Mahorn, Reeve Ready to Lead
“I feel like I’m in the way a little bit of my two assistants. It’s becoming their time, and it bothers me,” he said following the Shock’s third straight win over San Antonio. “But at the same time, I enjoy doing what I’m doing.”
Laimbeer ended that dilemma Monday, stepping down as general manager and head coach to pursue possibilities in the NBA. Laimbeer’s assistants will divvy up his responsibilities. Rick Mahorn will take over as head coach while Cheryl Reeve will remain on the bench and also assume duties as general manager.
Since the triumvirate first formed in 2006, the Shock have reached the WNBA Finals every season, winning two titles. That track record only begins to explain why Mahorn and Reeve are held in such high regard, both in the Shock locker room and front offices leaguewide. No two people could be more prepared to steady the franchise in the wake of Laimbeer’s jolting departure.
Laimbeer convinced Mahorn to join him on the Detroit bench in 2005, and Reeve arrived a year later. Though less visible than the former Bad Boys - often overshadowed as the only coach under 6-foot-10 - Reeve has strong WNBA credentials, having served as an assistant coach since 2001. She’s also the Shock director of player personnel, overseeing all off-season scouting in preparation for the collegiate draft.
“Cheryl Reeve right now is prepared to be a head coach and, in my estimation, a general manager in this league,” WNBA analyst Doris Burke said during last year’s finals, “and I would bet she would tell you the primary reason for that is her time with Bill.”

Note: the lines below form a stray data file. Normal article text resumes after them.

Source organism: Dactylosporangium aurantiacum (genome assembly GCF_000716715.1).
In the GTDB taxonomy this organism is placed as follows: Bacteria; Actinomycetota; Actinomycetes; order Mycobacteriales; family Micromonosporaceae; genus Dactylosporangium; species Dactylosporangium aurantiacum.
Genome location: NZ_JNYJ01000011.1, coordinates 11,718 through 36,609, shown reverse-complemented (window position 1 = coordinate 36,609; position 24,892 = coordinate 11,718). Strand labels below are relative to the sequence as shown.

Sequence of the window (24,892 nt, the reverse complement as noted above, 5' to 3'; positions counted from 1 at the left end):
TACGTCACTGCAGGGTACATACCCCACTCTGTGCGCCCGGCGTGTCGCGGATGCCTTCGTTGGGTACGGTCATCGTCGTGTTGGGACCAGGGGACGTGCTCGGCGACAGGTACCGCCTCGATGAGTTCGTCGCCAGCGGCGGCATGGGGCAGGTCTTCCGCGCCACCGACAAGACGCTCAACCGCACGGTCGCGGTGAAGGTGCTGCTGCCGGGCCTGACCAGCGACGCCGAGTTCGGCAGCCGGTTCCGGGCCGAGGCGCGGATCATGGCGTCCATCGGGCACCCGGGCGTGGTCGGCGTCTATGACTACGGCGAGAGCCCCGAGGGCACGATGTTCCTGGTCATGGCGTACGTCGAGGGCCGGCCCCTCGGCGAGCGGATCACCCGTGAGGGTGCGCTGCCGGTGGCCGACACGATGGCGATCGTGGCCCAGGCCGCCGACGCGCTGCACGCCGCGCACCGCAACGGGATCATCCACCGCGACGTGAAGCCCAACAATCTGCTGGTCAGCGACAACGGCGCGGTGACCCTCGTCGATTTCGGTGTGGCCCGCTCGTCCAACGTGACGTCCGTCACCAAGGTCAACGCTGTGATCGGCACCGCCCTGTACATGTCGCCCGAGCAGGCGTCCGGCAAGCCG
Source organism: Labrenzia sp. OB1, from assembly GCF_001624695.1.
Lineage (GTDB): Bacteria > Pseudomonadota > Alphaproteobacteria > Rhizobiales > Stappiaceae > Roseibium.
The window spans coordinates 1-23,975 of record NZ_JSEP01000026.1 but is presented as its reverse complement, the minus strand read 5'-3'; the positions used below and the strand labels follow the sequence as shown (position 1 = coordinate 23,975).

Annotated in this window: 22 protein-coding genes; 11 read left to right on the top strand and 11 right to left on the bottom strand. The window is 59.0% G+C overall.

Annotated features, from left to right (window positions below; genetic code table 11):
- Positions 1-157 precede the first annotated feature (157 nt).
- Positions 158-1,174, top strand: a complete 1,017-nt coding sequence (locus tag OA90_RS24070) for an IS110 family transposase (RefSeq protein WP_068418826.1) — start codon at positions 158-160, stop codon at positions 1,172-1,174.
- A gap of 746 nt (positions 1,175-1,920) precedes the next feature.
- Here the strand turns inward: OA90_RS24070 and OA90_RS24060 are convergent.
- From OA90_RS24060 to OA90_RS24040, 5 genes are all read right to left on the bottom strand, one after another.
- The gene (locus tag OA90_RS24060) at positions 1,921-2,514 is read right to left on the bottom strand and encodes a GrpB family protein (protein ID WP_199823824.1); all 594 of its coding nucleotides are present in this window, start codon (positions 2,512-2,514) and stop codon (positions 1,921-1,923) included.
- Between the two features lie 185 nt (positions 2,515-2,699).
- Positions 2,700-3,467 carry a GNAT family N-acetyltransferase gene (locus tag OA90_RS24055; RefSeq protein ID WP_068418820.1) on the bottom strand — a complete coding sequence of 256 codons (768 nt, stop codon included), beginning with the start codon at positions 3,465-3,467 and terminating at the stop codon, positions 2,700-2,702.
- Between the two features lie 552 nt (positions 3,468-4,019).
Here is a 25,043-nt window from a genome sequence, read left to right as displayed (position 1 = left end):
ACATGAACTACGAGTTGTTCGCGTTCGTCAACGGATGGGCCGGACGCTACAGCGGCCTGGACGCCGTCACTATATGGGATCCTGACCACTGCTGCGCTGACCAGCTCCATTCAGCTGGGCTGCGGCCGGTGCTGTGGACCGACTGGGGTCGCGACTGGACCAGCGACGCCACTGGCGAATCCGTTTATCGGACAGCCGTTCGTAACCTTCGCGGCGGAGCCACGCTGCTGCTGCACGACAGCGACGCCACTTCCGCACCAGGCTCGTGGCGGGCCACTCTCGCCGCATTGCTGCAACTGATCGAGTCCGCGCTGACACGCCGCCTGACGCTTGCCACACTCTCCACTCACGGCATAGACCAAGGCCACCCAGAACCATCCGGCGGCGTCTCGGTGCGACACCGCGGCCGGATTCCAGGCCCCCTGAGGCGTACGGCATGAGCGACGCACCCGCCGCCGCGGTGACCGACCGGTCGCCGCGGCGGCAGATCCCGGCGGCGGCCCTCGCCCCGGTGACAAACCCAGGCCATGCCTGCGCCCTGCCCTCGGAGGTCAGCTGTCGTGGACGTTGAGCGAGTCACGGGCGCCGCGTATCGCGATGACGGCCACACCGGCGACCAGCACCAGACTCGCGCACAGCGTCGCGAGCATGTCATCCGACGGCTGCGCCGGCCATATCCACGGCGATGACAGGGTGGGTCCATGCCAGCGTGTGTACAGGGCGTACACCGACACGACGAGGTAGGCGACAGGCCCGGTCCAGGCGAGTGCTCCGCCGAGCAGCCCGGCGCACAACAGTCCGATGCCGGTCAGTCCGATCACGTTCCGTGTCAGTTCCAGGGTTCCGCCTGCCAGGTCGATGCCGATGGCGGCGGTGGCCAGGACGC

Laimbeer paid his assistants the ultimate compliment - his trust - by allowing them to write the blueprint for Detroit’s defense. He had so much faith in them to teach the schemes at practice that sometimes he didn’t even watch.
"I leave a large section of the practice to them," he said. "I don't even participate in the practice. I sit over on the side, dribble, run and chew gum. They are in charge of our defense. They do a magnificent job. And both in their own right are deserving of every opportunity in the future."
The opportunity is a unique one, as Reeve will work both beneath Mahorn as an assistant coach and above him as general manager. That power structure would seem problematic for any number of teams. But not with the gregarious Mahorn, who has a remarkably small ego in his bulging frame.
“If you take Rick out of the picture, which we had to do for a few days with the suspension [last July], it’s a lot different atmosphere because Rick is so much fun,” Reeve said. “He lightens the atmosphere. Both Bill and Rick are players’ coaches but in different ways.”
Laimbeer concurred, saying Mahorn can get along with anybody. “A head coach needs a buffer zone. Not every problem can go to the head coach,” he said. “So having a good assistant that is able to solve problems before they get to me is a big bonus and he’s able to do that.”
Alexis Hornbuckle, who endured growing pains as a rookie in 2008, said Mahorn excels at “making you smile when you just want to hit something.”
He’s just constantly in your ear with positive reinforcement about what you need to do and what you can do to do better,” she said. Whether Mahorn can make the leap from supportive assistant to demanding boss is one of the intriguing storylines to play out in 2009. Mahorn was previously a head coach for one season, leading the CBA’s Rockford Lightning to a 15-7 record and a conference title in 2000.
As far as midseason coaching changes go, the shift to Laimbeer’s lieutenants should go pretty smoothly. There’s even a built-in adjustment period. In addition to having the last four days off, the Shock don’t play again until Friday, when they host the Indiana Fever. That should give Mahorn and Reeve extra time to sort out the details - like who’s going to run the offense.
What’s not left up in the air is the message the Shock sent by promoting from within:
Laimbeer is leaving, but the winning ways are here to stay.